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Five Steps to a Greener Lawn:
Step 1- Start with the Soil
The first thing you have to do to have a greener lawn is make sure the pH of the soil is close to neutral. In West TN, most of our soils are acidic which means the pH is low. In order to raise the pH you have to add lime. It is best to have a soil analysis done on your lawn to know how much lime and other nutrients (such as Potassium, Phosphorus, & Sulfur) you need. Southern Lawncare can have the analysis done for you. Regular price is $35 but for a limited time when you agree to a 8 treatment program its FREE!! CLICK HERE for a free estimate on our 8 treatment lawn program
You may be asking yourself, “Why should I care about the dirt? I just want a better looking lawn with no weeds.”
I understand completely, but in order to do that your dirt has to have the right pH and nutrients. If not your lawn will be more susceptible to weeds that thrive in acidic soils. Not only that but if your pH is out of whack then your grass won’t even be able to use all the fertilizer you put on it. So you are literally throwing money away.
Step 2- Prevent weeds from growing before they start.
There’s only one way to do this. And that is by applying the right pre-emergent herbicides in the right amount, at the right time of year.
Applying pre-emerges can be a bit tricky. Timing is everything. You have to get the pre-emergent down before weeds emerge and the only way to know when weeds are about to emerge is to know the soil temperature that the seeds of those weeds germinate.
Poa annua typically germinates as the soil temperatures fall below 70oF in the fall. Crabgrass tends to germinate when the soil temperature reaches 60oF in the spring. So as you can see you really can’t set your time to pre-emerge by a calendar. You have to go with the weather.
If you are wanting to over-seed your lawn in the fall Do Not Put a Pre-Emerge Down in the Fall!
Step 3- Choosing the right fertilizer
Usually when I go visit with a potential client I’ll ask them if they have been doing there own weed control and fertilization. If they say yes I’ll ask them what they use to fertilize. 9 times out of 10 they will be using a 15-15-15 or a 13-13-13. In most cases using these blends is a wate of money because your lawn doesn;t need an equal amount of all 3 nutrients. That’s why I recommend getting a soil analysis before beginning any lawn care program.
Your lawn needs 1lbs of Nitrogen per 1000 square feet every 6-8 weeks three times throughout the growing season. There are so many types of fertilizer that it can be a bit confusing. Unless you want to do a lot of research I recommend hiring a lawn care professional to take care of this for you.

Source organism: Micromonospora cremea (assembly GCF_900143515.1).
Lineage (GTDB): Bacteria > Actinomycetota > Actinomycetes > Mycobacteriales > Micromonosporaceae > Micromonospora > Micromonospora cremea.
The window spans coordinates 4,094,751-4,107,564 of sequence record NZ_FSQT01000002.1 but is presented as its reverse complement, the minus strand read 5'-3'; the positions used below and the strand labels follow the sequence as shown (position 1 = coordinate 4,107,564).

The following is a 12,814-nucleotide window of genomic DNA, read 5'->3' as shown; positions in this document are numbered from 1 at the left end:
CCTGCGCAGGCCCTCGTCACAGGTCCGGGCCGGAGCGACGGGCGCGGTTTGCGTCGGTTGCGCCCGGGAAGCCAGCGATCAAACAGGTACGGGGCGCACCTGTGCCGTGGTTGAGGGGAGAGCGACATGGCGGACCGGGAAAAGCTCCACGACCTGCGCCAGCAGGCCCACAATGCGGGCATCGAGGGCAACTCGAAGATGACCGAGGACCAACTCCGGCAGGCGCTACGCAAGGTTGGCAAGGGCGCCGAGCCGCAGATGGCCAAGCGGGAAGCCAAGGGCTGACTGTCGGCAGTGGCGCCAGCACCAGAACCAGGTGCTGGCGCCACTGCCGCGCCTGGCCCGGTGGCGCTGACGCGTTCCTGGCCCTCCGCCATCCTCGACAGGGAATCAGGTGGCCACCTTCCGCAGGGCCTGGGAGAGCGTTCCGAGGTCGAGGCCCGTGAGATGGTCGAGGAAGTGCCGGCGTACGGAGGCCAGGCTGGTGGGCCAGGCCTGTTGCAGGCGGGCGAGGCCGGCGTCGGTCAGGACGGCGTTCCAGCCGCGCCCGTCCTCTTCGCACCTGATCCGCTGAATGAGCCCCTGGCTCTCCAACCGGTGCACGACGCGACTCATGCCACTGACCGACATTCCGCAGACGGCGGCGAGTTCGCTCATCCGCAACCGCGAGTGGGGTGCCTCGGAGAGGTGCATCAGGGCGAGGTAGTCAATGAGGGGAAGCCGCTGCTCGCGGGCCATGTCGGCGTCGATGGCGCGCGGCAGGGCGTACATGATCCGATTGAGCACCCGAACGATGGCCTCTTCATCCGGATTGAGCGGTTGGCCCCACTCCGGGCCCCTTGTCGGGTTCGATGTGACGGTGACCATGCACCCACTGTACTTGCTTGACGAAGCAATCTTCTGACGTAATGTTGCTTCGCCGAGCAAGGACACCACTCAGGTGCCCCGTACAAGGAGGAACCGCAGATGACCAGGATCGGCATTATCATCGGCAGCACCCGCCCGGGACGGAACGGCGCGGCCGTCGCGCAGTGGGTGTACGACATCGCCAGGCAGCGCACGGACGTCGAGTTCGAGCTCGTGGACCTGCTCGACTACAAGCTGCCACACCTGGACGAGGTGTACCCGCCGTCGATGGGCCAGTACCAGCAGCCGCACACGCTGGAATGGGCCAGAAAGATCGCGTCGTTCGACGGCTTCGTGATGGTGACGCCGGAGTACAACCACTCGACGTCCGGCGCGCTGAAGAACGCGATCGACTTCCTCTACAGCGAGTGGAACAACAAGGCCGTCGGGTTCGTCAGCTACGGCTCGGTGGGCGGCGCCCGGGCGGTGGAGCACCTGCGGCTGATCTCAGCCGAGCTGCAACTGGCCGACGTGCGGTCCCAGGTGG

Step 4- Keep sharp mower blades and mow often
This is critical. Dull mower blades not only make the lawn look rough in appearance, they also make the grass plant itself more susceptible to disease.
On my lawn, I try to sharpen the blades after every third mowing. The general rule of thumb is that a sharp blade will last for about 10 hrs of use.
I also encourage my clients to use the 1/3 rule when it comes to mowing frequency. You should never remove more than one-third of the plant during a mowing. So if the grass is 3″ tall you can safely remove 1″.
Lawns mowed more often are thicker and healthier because everytime you mow you are making the grass more vigorous.
Step 5- Proper Watering
There is no one size fits all approach to watering. Several factors contribute to the amount of water a lawn needs each week.
First, there is soil type. In our area, soils are usually high in clay which means they hold water more so than sandy soils. However, you have to take into consideration the hard pan that lies below the soil layer. If the bedrock layer is 3 inches below the soil layer more frequent watering will be needed.
I recommend that you aerate at least once per year to make it easier for water to get to the roots of the grass. The best time to aerate is late spring or early summer. Renting an aerator is typically $100 per day and in most cases hiring a professional to handle this for you is close to the same price. Call us at 901-476-8188 or Click here to get an estimate on aeration.
It’s best to let the lawn tell you what it needs. If your lawn goes from a dark green to a lighter shade of green or a bluish gray green then you need to water it deeply with about 1/2″ to 1″ of water.
Be sure you always water within 48 hours of fertilizer being applied.
There are several good watering techniques. The best is to have an automatic watering system installed. It is expensive but it is the most efficient and user friendly choice. The best time to water in my opinion is just before the crack of dawn. You can program these systems to come on whenever you want them to and they do all the work. With the technology available today, you can have ground sensors installed throughout your lawn and the system will program itself based on your lawn’s needs.
The second way is to have a traveling sprinkler. These are very user friendly. You do still have to drag a hose but you can set them up on a timer and there is a “stop block” that comes with most Once the sprinkler makes it back to the block it will stop and shut the water off.
The last way is to just set a sprinkler up in your yard and move it when you have put the desired amount of water on your lawn. With all these methods you need to use a rain gauge to know how much water has been put out.
If you are looking for help with your West TN lawn care, call Southern Lawn and Pest today at 901-476-8188.